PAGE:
Sudan: Editor Beaten For Calling to Normalize Ties with Israel
The chief editor of a Sudanese newspaper was badly beaten, according to Al-Arabiya, for the sole crime of calling for normalization of ties with Israel.
Osman Mirghani, chief editor of Sudanese daily Al-Tayar, was admitted to Al-Zaytouna hospital in Khartoum Saturday night after seven men raided his office and beat him over his pro-Israel views. The attack came shortly after the iftar meal to break the Ramadan fast, a colleague said.
"They ordered the journalists to lay down. They collected all the mobile phones and the laptops. They cut all the computer connections," Faisal Mohamed Salih, an award-winning Sudanese journalist and press freedom advocate, told AFP Saturday. "They just started beating him in his head, in his leg, using the guns and the sticks."
The attack appeared pre-meditated, he said, adding, "the way they behaved, they were very organized"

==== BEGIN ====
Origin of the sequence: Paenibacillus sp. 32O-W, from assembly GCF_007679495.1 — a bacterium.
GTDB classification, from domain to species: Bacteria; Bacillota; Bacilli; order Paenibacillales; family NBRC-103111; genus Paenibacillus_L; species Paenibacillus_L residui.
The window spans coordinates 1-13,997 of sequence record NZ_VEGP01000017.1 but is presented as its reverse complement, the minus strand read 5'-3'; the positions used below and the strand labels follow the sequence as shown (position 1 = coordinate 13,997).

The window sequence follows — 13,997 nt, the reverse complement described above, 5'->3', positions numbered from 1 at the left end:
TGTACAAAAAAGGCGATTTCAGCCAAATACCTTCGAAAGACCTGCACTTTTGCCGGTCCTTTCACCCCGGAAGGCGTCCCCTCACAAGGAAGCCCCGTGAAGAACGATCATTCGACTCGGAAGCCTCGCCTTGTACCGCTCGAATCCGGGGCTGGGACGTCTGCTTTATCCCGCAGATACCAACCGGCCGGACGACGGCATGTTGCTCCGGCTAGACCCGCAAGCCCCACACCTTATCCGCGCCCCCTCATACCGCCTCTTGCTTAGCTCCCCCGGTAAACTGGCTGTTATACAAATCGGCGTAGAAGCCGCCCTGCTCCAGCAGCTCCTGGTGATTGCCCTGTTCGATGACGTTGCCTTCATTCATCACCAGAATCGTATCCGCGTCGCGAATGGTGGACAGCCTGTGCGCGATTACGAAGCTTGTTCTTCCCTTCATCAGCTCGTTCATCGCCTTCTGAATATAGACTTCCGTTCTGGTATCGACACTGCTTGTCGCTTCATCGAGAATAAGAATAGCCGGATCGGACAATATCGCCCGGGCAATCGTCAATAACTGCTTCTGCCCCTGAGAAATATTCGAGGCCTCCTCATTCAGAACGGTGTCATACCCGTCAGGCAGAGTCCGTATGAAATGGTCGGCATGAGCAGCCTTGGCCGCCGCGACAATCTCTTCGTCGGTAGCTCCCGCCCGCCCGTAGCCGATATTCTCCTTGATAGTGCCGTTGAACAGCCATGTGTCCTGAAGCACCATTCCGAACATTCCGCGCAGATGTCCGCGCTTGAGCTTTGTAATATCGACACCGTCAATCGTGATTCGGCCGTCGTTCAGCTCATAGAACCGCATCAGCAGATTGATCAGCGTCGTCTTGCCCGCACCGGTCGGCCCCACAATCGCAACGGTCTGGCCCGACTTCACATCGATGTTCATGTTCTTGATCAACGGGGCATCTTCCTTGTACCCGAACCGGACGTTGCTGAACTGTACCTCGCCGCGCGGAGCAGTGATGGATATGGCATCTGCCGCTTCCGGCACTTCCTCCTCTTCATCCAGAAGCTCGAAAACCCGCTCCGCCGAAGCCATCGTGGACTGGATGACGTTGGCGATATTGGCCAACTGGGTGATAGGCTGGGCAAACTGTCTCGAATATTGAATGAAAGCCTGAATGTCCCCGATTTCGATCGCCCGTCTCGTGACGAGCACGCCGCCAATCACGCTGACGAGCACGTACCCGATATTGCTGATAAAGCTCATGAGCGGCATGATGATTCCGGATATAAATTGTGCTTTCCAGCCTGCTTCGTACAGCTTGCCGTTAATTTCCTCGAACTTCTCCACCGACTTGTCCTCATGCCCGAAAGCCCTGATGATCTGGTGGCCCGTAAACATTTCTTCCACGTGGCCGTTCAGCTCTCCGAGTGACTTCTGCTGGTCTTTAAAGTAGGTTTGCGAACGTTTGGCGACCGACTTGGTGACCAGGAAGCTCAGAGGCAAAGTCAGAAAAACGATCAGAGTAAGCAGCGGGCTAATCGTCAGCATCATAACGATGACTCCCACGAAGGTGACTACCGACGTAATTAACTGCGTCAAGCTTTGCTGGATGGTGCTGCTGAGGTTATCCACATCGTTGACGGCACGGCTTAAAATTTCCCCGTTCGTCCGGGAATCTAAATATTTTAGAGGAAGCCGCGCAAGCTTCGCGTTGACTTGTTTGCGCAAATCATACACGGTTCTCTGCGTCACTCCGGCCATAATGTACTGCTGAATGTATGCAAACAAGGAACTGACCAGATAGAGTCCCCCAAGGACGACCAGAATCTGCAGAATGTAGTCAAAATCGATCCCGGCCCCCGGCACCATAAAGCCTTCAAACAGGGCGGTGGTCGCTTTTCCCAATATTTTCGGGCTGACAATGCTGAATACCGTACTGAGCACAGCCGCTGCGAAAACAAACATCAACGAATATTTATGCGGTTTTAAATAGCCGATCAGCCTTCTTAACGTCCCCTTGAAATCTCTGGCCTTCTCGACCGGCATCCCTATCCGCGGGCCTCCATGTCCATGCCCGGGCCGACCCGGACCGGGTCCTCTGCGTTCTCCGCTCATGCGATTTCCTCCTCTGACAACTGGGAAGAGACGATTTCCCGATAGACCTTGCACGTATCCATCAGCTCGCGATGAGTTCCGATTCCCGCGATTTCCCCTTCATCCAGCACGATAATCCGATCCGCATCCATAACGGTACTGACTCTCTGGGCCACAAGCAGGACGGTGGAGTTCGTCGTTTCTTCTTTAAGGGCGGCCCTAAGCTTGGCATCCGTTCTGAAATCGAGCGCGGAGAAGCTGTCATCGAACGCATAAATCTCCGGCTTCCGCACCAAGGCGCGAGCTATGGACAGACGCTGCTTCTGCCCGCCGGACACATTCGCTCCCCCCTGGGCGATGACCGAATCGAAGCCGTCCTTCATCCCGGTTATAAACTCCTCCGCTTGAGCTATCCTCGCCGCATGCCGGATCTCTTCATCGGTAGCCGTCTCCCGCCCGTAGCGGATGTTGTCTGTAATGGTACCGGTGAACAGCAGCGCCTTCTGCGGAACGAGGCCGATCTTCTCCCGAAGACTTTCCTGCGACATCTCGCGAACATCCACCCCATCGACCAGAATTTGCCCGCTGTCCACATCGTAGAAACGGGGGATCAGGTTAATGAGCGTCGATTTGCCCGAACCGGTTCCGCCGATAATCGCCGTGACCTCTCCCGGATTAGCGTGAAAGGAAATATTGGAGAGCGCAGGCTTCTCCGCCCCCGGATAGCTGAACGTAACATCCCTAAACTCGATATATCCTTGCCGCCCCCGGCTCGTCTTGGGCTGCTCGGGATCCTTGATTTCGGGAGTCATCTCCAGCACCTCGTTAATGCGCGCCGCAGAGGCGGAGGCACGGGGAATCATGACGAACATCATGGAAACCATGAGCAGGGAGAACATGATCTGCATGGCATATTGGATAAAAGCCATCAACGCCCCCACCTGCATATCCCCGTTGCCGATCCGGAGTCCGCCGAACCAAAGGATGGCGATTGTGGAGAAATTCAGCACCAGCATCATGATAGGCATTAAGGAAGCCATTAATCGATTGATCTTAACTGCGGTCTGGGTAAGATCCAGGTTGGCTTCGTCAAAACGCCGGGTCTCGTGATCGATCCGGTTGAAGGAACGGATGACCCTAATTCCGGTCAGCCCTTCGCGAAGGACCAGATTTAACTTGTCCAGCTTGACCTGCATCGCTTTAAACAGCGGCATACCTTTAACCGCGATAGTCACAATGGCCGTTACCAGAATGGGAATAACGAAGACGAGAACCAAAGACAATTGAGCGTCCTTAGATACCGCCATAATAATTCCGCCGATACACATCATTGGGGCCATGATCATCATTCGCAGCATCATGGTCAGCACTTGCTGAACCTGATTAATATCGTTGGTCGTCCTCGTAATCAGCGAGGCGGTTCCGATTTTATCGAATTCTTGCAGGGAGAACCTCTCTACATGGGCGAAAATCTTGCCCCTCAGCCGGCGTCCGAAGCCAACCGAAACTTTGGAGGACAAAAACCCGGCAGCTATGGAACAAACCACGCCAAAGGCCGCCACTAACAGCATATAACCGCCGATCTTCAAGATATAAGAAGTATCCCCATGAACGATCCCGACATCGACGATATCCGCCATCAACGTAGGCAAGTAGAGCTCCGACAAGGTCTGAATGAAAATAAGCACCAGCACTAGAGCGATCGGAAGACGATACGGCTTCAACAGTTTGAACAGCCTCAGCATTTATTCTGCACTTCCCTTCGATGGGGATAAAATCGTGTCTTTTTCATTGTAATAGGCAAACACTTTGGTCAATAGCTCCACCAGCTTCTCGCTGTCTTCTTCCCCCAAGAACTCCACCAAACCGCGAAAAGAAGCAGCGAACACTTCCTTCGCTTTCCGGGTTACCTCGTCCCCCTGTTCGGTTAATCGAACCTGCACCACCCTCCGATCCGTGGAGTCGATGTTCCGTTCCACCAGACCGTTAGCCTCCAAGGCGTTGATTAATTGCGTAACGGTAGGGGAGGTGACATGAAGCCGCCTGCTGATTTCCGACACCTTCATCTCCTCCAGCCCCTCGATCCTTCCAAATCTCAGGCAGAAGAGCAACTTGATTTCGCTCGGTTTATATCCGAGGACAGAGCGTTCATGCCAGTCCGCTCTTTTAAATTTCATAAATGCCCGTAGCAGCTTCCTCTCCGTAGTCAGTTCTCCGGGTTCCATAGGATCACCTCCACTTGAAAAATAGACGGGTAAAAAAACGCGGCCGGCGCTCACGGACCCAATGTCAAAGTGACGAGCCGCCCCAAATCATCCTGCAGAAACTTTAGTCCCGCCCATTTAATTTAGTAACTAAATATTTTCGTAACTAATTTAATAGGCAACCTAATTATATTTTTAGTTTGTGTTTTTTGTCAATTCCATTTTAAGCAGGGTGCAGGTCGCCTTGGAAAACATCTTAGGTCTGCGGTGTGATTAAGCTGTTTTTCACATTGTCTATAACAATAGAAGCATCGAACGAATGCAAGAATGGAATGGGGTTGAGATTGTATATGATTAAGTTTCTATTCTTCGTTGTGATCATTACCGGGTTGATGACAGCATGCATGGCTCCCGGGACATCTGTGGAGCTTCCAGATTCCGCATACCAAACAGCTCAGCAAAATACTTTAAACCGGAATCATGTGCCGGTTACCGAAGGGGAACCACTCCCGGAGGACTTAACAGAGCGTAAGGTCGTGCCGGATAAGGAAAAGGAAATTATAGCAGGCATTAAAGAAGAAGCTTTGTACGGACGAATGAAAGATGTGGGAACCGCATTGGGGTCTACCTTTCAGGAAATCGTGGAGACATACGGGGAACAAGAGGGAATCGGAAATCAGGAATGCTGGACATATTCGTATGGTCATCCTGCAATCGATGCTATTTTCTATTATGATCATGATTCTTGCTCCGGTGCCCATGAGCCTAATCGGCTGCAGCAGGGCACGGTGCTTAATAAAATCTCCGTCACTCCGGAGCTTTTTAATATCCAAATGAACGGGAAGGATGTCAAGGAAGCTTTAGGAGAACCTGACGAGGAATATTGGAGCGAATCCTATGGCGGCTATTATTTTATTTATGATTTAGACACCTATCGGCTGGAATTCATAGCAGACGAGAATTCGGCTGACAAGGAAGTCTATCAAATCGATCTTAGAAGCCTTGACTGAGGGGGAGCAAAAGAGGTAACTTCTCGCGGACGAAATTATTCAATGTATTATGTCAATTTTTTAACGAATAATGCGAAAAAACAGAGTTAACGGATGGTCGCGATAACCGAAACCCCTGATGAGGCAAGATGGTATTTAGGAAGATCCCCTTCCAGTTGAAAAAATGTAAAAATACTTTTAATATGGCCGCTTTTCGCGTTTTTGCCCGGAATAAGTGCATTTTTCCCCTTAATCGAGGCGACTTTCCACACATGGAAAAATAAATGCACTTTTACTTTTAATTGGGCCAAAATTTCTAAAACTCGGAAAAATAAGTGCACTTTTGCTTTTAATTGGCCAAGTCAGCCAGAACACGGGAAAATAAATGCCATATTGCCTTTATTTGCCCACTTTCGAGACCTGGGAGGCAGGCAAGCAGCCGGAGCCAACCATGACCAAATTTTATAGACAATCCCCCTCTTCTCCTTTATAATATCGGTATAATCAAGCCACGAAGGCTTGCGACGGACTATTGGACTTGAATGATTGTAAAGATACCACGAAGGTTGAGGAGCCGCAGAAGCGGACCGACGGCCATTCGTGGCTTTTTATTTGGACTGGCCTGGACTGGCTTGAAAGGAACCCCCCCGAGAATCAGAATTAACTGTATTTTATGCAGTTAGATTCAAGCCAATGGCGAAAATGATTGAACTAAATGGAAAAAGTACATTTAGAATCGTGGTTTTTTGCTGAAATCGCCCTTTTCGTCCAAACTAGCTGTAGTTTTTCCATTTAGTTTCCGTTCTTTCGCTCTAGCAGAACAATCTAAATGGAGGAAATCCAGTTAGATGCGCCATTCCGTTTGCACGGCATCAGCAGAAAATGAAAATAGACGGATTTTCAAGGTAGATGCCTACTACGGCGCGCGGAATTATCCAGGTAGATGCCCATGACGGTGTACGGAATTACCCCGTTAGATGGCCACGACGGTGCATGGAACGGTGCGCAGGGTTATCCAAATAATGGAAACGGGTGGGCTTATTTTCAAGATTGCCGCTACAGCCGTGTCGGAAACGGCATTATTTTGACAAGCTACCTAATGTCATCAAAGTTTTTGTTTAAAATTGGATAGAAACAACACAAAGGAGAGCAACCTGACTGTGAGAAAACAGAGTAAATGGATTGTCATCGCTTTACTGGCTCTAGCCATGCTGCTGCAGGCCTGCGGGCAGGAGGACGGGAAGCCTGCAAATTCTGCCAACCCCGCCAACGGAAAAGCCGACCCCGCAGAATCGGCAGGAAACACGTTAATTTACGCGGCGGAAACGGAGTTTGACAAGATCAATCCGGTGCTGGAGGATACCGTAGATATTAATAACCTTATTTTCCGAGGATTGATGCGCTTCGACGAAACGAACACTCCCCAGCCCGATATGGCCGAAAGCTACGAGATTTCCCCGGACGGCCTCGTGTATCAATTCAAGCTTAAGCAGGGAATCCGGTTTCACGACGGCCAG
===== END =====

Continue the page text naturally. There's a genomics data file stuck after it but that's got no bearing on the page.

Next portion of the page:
Mirghani was still unconscious after the beating, Salih added.
Several days ago, Mirghani called for Sudan to normalize ties with Israel in a public television broadcast - a bold move in an Islamic country and at a time when anti-Israel sentiment has skyrocketed worldwide.
Salih and other press advocates have elevated the case from another instance of anti-Semitic violence, however, to a 'wake-up call' for freedom of the press in Sudan and around the world.
"[The attack] is a real threat to media freedom and journalists in general," Salih - whose work on breaking restrictive censorship in Sudan has won him several awards, including the Peter Mackler Award for Courageous and Ethical Journalism in 2013 - lamented to AFP. "And also it is an indicator that maybe no one can guarantee the security of the journalists anymore."
Mirghani, who is also a senior editor at Asharq Al-Awsat', is an outspoken critic of Sudan's slide toward Islamism, as well as against Islamist extremism in Syria and worldwide.
Sudan ranked near the bottom, at 170 out of 179, in the Reporters Without Borders (RSF) 2013 World Press Freedom Index.